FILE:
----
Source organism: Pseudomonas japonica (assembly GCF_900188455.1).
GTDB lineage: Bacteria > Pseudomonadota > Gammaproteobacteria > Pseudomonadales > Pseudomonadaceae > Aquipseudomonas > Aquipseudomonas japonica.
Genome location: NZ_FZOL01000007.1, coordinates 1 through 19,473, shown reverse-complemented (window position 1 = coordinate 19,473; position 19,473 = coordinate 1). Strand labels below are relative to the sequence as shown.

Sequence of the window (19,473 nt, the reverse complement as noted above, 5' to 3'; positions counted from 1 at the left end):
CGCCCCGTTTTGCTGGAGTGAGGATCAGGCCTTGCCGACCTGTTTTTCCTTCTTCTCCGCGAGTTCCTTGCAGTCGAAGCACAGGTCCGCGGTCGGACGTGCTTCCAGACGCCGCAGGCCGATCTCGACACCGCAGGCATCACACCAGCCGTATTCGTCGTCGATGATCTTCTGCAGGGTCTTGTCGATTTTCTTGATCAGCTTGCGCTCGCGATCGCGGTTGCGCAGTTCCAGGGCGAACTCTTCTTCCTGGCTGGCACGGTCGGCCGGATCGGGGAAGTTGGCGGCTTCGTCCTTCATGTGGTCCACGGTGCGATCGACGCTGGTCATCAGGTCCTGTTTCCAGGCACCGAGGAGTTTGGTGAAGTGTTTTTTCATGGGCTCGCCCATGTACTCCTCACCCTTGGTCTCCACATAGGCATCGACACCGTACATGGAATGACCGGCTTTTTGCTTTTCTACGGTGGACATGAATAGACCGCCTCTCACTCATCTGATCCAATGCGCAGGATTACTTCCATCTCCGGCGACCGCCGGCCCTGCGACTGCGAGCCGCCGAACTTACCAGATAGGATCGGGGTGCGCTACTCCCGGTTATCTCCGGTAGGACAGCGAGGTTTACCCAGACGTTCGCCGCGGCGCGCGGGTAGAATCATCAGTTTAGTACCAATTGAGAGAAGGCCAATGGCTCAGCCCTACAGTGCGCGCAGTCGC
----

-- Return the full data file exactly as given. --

Source organism: Pseudomonas japonica (assembly GCF_900188455.1).
GTDB lineage: Bacteria > Pseudomonadota > Gammaproteobacteria > Pseudomonadales > Pseudomonadaceae > Aquipseudomonas > Aquipseudomonas japonica.
Genome location: NZ_FZOL01000007.1, coordinates 1 through 19,473, shown reverse-complemented (window position 1 = coordinate 19,473; position 19,473 = coordinate 1). Strand labels below are relative to the sequence as shown.

Sequence of the window (19,473 nt, the reverse complement as noted above, 5' to 3'; positions counted from 1 at the left end):
CGCCCCGTTTTGCTGGAGTGAGGATCAGGCCTTGCCGACCTGTTTTTCCTTCTTCTCCGCGAGTTCCTTGCAGTCGAAGCACAGGTCCGCGGTCGGACGTGCTTCCAGACGCCGCAGGCCGATCTCGACACCGCAGGCATCACACCAGCCGTATTCGTCGTCGATGATCTTCTGCAGGGTCTTGTCGATTTTCTTGATCAGCTTGCGCTCGCGATCGCGGTTGCGCAGTTCCAGGGCGAACTCTTCTTCCTGGCTGGCACGGTCGGCCGGATCGGGGAAGTTGGCGGCTTCGTCCTTCATGTGGTCCACGGTGCGATCGACGCTGGTCATCAGGTCCTGTTTCCAGGCACCGAGGAGTTTGGTGAAGTGTTTTTTCATGGGCTCGCCCATGTACTCCTCACCCTTGGTCTCCACATAGGCATCGACACCGTACATGGAATGACCGGCTTTTTGCTTTTCTACGGTGGACATGAATAGACCGCCTCTCACTCATCTGATCCAATGCGCAGGATTACTTCCATCTCCGGCGACCGCCGGCCCTGCGACTGCGAGCCGCCGAACTTACCAGATAGGATCGGGGTGCGCTACTCCCGGTTATCTCCGGTAGGACAGCGAGGTTTACCCAGACGTTCGCCGCGGCGCGCGGGTAGAATCATCAGTTTAGTACCAATTGAGAGAAGGCCAATGGCTCAGCCCTACAGTGCGCGCAGTCGC